A Rant on Why the 2017 Ford GT Is Not a New GT40

Ford GT (40) generations 1 photo
Photo: Ford
I didn’t expect to have a rant about the 2017 Ford GT, especially not with prototypes still being tested as part of the final development process. Then again, I don’t need to wait until the supercar is launched to ask why they didn’t call it the 2017 Ford GT40.
That would’ve been the right thing to do. It would’ve provided a much more direct reminder of the time when Henry Ford told Enzo Ferrari to shove it. You know, the era when the original GT40 racecar trampled all over the Prancing Horse at Le Mans for four years in a row (between 1966 and 1969).

One might point out that the reason the new GT is missing a 40 at the end of its badge lies with the supercar’s predecessor, the 2000s Ford GT. But that only brings us closer to the source of the problem.

Ford keeps forcing the “GT” moniker instead of giving us new GT40 incarnations because the Blue Oval lost that name on the way. That’s right. Ford no longer owns the GT40 trademark.

This currently belongs to a South African company called Hi-Tech Automotive - you might know them thanks to their unusual bouquet of models, most of which are exported to the US and the UK.

While Superformance, its main distributor in the US, builds third-gen 427 Shelby Cobra replicas and even a GT40 Continuation Series, these people also make the Perana Z-One, a modern-day supercar of which only ten units are rumored to have been built.

The GT40 badge has actually been lost for decades. It all has to do with Safir Engineering, a British company that used to build GT40 Continuation models back in the 80s. The nice gentlemen who own it asked Ford to pay them 7.5 percent of each GT40 that would’ve been sold after the Blue Oval aimed to revive its hero in the early 2000s.

The scheme was inspired by the deal that sees Ford paying a similar percentage of the cost of its branded merchandise to Beanstalk, a company previously owned by the carmaker, which licenses the Blue Oval for Ford.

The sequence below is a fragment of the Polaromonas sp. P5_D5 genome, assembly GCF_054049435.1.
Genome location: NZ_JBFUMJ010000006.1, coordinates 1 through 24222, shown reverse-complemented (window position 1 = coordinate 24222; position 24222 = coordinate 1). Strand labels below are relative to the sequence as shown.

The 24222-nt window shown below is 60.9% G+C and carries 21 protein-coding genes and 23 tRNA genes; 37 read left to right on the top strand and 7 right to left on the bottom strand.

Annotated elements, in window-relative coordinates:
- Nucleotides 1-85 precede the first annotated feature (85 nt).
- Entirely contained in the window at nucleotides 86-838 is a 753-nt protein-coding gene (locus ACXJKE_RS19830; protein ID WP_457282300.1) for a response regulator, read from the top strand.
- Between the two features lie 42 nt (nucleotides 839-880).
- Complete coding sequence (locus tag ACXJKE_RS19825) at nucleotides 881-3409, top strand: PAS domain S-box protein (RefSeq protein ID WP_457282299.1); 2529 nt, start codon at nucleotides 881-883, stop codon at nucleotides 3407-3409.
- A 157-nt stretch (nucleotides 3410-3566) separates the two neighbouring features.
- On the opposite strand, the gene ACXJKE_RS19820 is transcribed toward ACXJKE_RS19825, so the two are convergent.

To put things shortly, Ford would’ve had to pay $40 million to use the GT40 name and they decided to go without it.

The move was part of what had become a cost-cutting tradition at Ford. That’s what had led the carmaker to build the otherwise stunning 1995 GT90 concept on a Jaguar XJ220 base. The same can be said about the ill-fated GT70, a racecar built by Ford’s British arm back in 1970, but one that got replaced by an... Escort, be it a rallying one.

Imagine Ford winding down production of the new GT after some years and replacing it with a rallying incarnation of a Focus RS.

It’s all good, though. Even without its full name, the new GT (no, not the Mercedes-AMG GT) will also compete in endurance racing next year. And while the racecar will once again take on Ferrari (and its new 488 racer), despite the two fighting way below the LMP1 class, the road-going 2017 GT has been seen by enthusiasts as more of a Lamborghini Aventador rival.

And I can only be on my toes, waiting for a $370k Ford that will rival a Lamborghini that’s so brutish in the relationship to its driver. What a time to be behind the wheel!

Yes, I know, many of you were familiar with the story of the Gt40 nameplate, but I wanted a nice introduction for the video below, which teases the 2017 GT's appearance in the upcoming episode of Jay Leno's Garage. So, without further ado, here's the footage.

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About the author: Andrei Tutu
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In his quest to bring you the most impressive automotive creations, Andrei relies on learning as a superpower. There's quite a bit of room in the garage that is this aficionado's heart, so factory-condition classics and widebody contraptions with turbos poking through the hood can peacefully coexist.
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